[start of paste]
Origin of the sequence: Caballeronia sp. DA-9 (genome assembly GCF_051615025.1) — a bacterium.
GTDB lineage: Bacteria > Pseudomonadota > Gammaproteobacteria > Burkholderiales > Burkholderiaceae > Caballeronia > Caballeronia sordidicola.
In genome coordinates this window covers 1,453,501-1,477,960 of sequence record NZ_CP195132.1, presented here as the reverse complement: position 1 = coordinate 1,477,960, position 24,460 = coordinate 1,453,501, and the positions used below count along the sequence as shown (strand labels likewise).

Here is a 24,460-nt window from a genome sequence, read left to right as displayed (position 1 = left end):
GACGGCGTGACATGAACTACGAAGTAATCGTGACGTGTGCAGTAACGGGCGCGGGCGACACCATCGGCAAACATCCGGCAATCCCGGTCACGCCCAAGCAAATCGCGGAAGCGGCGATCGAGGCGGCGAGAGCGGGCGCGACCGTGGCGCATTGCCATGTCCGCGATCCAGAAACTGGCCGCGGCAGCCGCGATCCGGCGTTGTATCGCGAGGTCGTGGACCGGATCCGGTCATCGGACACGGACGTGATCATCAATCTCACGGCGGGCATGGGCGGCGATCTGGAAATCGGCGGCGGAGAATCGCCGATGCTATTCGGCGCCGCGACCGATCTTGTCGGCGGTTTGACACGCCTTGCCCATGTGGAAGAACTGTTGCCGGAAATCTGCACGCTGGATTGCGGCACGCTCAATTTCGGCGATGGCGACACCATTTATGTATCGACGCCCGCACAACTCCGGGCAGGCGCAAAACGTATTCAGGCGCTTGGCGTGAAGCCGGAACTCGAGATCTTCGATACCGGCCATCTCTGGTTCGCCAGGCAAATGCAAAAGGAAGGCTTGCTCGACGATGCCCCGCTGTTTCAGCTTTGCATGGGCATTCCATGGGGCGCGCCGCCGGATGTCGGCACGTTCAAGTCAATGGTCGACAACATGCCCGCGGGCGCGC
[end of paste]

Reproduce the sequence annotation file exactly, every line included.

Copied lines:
Origin of the sequence: Caballeronia sp. DA-9 (genome assembly GCF_051615025.1) — a bacterium.
GTDB lineage: Bacteria > Pseudomonadota > Gammaproteobacteria > Burkholderiales > Burkholderiaceae > Caballeronia > Caballeronia sordidicola.
In genome coordinates this window covers 1,453,501-1,477,960 of sequence record NZ_CP195132.1, presented here as the reverse complement: position 1 = coordinate 1,477,960, position 24,460 = coordinate 1,453,501, and the positions used below count along the sequence as shown (strand labels likewise).

Here is a 24,460-nt window from a genome sequence, read left to right as displayed (position 1 = left end):
GACGGCGTGACATGAACTACGAAGTAATCGTGACGTGTGCAGTAACGGGCGCGGGCGACACCATCGGCAAACATCCGGCAATCCCGGTCACGCCCAAGCAAATCGCGGAAGCGGCGATCGAGGCGGCGAGAGCGGGCGCGACCGTGGCGCATTGCCATGTCCGCGATCCAGAAACTGGCCGCGGCAGCCGCGATCCGGCGTTGTATCGCGAGGTCGTGGACCGGATCCGGTCATCGGACACGGACGTGATCATCAATCTCACGGCGGGCATGGGCGGCGATCTGGAAATCGGCGGCGGAGAATCGCCGATGCTATTCGGCGCCGCGACCGATCTTGTCGGCGGTTTGACACGCCTTGCCCATGTGGAAGAACTGTTGCCGGAAATCTGCACGCTGGATTGCGGCACGCTCAATTTCGGCGATGGCGACACCATTTATGTATCGACGCCCGCACAACTCCGGGCAGGCGCAAAACGTATTCAGGCGCTTGGCGTGAAGCCGGAACTCGAGATCTTCGATACCGGCCATCTCTGGTTCGCCAGGCAAATGCAAAAGGAAGGCTTGCTCGACGATGCCCCGCTGTTTCAGCTTTGCATGGGCATTCCATGGGGCGCGCCGCCGGATGTCGGCACGTTCAAGTCAATGGTCGACAACATGCCCGCGGGCGCGC